If you’re not reading Andrew Sullivan’s blog, you’re not fully aware of what this administration’s doing to untried prisoners in the name of The War Against Other People’s Terrorism. Some technical details:
“TORTURE AND WATER: One of the experts on torture, especially that practised in Iran, professor Darius Rejali of Reed College, emails an exhaustive account of the various techniques involved, including their gruesome nuances:
This specific water torture, often called the “water cure,” admits of several variants:
(a) pumping: filling a stomach with water causes the organs to distend, a sensation compared often with having your organs set on fire from the inside. This was the Tormenta de Toca favored by the Inquisition and featured on your website photo. The French in Algeria called in the tube or tuyau after the hose they forced into the mouth to fill the organs.
(b) choking – as in sticking a head in a barrel. It is a form of near asphyxiation but it also produces the same burning sensation through all the water a prisoner involuntarily ingests. This is the example illustrated in the Battle of Algiers movie, a technique called the sauccisson or the submarine in Latin America. Prisoners describe their chests swelling to the size of barrels at which point a guard would stomp on the stomach forcing the water to move in the opposite direction.
(c) choking – as in attaching a person to a board and dipping the board into water. This was my understanding of what waterboarding was from the initial reports. The use of a board was stylistically most closely associated with the work of a Nazi political interrogator by the name of Ludwig Ramdor who worked at Ravensbruck camp. Ramdor was tried before the British Military Court Martial at Hamburg (May 1946 to March 1947) on charges for subjecting women to this torture, subjecting another woman to drugs for interrogation, and subjecting a third to starvation and high pressure showers. He was found guilty and executed by the Allies in 1947.
(d) choking – as in forcing someone to lie down, tying them down, then putting a cloth over the mouth, and then choking the prisoner by soaking the cloth. This also forces ingestion of water. It was invented by the Dutch in the East Indies in the 16th century, as a form of torture for English traders. More recently it was common in the American south, especially in police stations, in the 1920s, as documented in the famous Wickersham Report of the American Bar Association (The Report on Lawlessness in Law Enforcement, 1931), compiling instances of police torture throughout the United States.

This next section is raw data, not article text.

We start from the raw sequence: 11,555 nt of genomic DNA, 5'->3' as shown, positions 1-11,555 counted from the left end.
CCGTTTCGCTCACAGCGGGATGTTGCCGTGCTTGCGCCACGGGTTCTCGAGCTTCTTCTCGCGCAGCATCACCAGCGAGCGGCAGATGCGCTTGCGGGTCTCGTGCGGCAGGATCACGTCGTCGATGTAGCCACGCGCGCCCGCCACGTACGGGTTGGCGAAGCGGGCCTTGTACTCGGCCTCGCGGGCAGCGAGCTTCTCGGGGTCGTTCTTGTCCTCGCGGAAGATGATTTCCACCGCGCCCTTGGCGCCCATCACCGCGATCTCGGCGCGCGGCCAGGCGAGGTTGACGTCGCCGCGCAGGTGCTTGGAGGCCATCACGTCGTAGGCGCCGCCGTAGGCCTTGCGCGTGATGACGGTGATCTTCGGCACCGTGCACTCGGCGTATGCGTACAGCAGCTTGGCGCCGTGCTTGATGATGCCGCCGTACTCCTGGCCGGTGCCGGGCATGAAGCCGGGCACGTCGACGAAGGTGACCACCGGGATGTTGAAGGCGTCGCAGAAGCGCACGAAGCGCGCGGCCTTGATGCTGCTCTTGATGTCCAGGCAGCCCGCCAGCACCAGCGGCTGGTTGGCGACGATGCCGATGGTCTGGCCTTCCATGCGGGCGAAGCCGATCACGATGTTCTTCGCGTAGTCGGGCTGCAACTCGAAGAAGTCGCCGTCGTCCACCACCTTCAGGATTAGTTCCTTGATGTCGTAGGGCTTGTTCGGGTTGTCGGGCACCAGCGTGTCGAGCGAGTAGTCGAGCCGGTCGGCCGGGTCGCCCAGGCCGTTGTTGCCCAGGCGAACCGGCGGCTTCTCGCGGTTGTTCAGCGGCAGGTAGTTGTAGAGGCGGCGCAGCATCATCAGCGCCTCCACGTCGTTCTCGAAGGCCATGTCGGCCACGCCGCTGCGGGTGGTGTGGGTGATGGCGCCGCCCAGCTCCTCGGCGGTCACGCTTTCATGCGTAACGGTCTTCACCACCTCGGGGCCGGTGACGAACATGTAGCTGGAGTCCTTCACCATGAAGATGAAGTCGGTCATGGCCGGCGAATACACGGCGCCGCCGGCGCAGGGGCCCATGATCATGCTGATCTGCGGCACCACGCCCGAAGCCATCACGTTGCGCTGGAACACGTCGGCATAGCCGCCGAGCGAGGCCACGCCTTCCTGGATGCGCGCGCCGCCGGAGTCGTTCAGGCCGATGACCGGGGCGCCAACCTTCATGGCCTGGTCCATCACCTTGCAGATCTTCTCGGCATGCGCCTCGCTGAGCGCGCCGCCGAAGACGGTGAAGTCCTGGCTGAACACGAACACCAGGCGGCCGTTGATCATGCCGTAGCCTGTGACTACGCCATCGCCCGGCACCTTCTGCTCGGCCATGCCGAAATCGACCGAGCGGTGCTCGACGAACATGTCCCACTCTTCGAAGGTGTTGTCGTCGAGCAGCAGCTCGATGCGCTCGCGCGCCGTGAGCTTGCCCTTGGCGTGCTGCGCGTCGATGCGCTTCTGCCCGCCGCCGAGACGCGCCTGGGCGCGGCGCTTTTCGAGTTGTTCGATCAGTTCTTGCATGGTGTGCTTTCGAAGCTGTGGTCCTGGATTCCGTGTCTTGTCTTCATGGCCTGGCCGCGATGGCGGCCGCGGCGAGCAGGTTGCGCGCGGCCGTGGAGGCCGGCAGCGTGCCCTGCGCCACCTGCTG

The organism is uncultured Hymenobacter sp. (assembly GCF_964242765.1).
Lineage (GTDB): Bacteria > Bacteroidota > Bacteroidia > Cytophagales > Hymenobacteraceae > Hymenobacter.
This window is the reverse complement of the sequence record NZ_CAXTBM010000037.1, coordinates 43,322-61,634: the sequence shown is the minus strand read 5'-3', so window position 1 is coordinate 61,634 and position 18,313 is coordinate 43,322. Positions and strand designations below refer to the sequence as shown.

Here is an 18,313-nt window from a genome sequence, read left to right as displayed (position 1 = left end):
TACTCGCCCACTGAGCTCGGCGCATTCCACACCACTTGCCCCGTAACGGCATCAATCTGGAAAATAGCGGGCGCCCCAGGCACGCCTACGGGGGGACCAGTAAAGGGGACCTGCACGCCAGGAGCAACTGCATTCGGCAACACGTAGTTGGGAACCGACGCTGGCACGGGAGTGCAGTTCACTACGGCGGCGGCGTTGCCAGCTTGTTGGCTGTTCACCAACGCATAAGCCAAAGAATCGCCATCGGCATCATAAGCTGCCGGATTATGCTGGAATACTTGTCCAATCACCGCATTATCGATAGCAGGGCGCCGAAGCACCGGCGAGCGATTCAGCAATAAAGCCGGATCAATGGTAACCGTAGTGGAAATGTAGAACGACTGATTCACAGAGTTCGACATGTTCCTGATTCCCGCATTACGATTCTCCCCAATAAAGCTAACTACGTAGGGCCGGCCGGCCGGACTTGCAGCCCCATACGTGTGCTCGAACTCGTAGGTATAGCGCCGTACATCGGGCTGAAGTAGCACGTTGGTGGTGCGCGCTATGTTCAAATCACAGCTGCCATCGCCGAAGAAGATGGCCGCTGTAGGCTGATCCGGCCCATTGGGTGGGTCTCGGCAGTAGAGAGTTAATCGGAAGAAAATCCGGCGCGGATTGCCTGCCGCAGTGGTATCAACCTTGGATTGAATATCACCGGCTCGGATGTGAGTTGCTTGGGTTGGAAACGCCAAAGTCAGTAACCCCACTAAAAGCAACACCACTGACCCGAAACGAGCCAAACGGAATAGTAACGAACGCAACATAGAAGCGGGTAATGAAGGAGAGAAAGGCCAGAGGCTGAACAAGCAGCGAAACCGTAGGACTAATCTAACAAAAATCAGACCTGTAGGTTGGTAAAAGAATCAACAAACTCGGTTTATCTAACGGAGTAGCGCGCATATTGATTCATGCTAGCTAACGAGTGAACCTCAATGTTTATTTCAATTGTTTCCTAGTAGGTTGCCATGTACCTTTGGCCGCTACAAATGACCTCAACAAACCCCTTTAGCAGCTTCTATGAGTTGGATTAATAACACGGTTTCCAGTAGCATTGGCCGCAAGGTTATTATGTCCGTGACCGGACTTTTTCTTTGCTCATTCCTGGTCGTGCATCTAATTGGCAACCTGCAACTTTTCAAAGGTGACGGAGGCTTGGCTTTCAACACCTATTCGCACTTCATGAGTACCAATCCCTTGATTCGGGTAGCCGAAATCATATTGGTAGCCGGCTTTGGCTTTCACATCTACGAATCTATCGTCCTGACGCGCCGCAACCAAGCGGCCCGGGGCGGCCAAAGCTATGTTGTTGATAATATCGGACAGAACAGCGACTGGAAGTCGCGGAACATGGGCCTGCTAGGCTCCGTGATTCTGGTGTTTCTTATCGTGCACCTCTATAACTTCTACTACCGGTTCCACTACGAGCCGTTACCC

Perhaps the main thing to remember here is that all these techniques leave few marks; they’re clean tortures and so people who are unfamiliar with them are in genuine doubt as to whether there is much pain. In the absence of a bloody wound, who is to say how much pain there was?
“It seems the method that the U.S. has authorized is closest to c), the Nazi one, or d), the one developed by the Dutch and deployed in the American South. Remember that this is authorized for use in the secret black sites, exposed by Dana Priest. It is this CIA-directed torture that Dick Cheney is so adamant on retaining and codifying into law.”
Andrew Sullivan’s blog is heroic: it singlehandedly kept Captain Ian Fishback’s testimony from disappearing (until Senator McCain weighed in, at which point the soldier could no longer be ignored/smeared); Sullivan in fact may well have kept Fishback himself from being disappeared. (I don’t usually go in for this kind of conspiracy theory, but Cheney was reliably quoted as having said, with regard to Fishback: “Either break him or destroy him, and do it quickly.”)
Something not stressed in this account of waterboarding, by the way, is the subject’s firm belief that he is about to die. When Dostoevsky was led out to be executed (a “hoax,” much like waterboarding), it was the most brutal psychological event in his life, and changed him forever; the condemned man standing with him, in fact, went incurably mad.
That this kind of psychological torture is not regarded as “torture,” per se, says something about the shallowness of this administration. George Orwell understood (as he understood so much about today’s White House) — in1984, the protagonist is ruined not be physical pain, but by the manipulation of his mortal phobia of rats. Gerard Manley Hopkins also understood:
“O the mind, mind has mountains; cliffs of fall
Frightful, sheer, no-man-fathomed. Hold them cheap
May who ne’er hung there.”